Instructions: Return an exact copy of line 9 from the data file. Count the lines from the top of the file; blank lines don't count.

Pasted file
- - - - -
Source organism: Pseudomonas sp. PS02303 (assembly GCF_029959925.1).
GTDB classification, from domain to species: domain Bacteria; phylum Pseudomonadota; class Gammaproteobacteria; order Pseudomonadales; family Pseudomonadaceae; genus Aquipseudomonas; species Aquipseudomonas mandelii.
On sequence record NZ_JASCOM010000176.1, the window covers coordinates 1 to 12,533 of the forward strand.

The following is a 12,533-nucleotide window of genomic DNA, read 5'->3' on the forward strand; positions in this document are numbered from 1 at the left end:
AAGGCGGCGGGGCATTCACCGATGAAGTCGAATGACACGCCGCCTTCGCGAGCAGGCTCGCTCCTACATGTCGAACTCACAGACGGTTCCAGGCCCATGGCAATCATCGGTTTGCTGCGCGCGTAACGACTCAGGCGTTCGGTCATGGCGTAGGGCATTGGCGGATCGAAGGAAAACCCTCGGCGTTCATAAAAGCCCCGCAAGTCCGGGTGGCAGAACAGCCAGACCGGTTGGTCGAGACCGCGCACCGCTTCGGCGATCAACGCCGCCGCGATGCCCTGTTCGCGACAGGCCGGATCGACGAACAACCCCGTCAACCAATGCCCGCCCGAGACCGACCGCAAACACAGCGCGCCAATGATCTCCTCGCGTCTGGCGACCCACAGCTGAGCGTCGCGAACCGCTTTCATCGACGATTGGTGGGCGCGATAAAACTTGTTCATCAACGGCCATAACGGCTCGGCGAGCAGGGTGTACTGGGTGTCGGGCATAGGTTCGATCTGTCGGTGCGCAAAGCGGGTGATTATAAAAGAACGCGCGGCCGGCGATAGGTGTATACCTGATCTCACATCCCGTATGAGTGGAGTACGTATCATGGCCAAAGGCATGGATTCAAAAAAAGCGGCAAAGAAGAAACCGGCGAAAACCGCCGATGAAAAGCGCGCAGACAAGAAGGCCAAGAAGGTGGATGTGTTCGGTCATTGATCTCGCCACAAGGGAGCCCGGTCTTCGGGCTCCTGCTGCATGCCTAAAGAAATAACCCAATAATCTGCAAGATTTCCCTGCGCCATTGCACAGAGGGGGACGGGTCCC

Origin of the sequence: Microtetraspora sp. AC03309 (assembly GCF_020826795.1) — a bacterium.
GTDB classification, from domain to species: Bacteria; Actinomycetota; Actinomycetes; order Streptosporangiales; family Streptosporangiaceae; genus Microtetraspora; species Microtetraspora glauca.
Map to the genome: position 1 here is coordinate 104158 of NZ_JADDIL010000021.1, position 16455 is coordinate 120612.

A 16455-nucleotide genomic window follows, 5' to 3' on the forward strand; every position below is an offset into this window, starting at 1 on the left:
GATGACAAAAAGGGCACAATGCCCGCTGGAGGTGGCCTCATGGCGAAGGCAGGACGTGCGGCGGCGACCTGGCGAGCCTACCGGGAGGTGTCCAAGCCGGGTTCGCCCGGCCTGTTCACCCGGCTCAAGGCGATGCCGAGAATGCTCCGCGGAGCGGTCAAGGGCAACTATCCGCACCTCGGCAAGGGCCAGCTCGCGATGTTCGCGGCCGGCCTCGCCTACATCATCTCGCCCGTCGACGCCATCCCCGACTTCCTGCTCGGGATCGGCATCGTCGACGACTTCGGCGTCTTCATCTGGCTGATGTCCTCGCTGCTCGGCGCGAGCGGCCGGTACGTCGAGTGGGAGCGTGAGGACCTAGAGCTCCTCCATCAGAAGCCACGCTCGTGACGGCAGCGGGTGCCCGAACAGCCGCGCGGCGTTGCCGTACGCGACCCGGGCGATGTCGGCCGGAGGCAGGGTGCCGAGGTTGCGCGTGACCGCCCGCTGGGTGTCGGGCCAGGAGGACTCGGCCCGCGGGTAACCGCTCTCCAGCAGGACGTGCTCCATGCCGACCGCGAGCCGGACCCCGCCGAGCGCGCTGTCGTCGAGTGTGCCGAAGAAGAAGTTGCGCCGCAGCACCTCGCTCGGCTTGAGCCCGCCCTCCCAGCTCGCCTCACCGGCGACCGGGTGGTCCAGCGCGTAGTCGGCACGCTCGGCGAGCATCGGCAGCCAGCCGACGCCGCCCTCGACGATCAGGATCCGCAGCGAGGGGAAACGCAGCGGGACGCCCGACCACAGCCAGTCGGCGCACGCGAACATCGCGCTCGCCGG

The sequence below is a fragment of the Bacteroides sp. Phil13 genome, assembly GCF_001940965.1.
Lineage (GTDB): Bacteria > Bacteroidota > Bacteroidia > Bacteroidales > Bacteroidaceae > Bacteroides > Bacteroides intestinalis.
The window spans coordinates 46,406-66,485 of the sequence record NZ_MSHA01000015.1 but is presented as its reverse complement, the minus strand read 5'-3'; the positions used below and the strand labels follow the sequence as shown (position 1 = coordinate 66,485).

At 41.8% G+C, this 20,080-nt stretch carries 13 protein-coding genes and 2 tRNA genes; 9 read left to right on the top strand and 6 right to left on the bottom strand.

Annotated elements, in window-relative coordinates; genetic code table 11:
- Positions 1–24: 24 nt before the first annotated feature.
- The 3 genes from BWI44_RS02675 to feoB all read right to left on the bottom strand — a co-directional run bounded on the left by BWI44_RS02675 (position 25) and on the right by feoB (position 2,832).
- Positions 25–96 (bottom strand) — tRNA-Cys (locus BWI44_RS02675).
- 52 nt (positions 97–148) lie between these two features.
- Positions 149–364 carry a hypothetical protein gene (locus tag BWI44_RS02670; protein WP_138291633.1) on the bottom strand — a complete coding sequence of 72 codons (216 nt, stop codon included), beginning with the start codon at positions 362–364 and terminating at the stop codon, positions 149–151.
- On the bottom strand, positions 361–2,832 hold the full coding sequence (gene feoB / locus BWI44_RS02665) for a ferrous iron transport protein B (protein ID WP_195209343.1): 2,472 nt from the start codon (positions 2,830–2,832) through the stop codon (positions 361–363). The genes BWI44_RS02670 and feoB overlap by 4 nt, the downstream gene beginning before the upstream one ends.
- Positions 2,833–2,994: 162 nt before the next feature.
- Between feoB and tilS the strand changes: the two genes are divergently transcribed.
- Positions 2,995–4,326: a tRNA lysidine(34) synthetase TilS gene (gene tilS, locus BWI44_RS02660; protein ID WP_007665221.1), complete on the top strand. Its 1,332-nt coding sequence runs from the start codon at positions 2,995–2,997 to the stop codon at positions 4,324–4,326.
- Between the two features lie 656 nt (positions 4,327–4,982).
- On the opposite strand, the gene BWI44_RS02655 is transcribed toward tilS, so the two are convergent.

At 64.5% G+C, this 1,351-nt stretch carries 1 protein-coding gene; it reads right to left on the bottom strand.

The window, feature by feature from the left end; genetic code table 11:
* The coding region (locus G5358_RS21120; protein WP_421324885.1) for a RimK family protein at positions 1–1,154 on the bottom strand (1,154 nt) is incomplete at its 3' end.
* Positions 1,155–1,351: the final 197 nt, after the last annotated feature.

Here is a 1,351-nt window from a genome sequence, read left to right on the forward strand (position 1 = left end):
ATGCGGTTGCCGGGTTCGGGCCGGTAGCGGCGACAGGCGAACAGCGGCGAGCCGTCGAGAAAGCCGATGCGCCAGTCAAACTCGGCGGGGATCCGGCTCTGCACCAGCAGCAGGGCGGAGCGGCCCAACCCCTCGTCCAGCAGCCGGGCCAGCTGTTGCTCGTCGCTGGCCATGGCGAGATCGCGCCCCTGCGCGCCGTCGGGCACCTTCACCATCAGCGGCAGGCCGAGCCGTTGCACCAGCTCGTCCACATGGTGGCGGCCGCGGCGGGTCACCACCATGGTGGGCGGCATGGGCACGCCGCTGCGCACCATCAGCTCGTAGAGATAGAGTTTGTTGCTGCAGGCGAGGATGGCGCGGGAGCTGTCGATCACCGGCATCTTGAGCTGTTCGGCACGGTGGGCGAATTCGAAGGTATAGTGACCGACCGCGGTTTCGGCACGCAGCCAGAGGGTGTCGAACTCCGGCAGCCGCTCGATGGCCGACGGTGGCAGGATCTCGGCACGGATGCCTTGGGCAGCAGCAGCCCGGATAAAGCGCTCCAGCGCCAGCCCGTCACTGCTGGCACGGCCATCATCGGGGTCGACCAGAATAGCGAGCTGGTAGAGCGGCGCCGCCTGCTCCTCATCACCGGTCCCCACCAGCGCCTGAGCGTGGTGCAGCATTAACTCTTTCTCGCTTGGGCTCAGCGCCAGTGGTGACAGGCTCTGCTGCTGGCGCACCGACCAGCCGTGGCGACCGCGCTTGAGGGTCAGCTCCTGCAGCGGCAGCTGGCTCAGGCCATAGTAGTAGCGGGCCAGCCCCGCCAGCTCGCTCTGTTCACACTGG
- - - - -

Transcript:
A 16455-nucleotide genomic window follows, 5' to 3' on the forward strand; every position below is an offset into this window, starting at 1 on the left: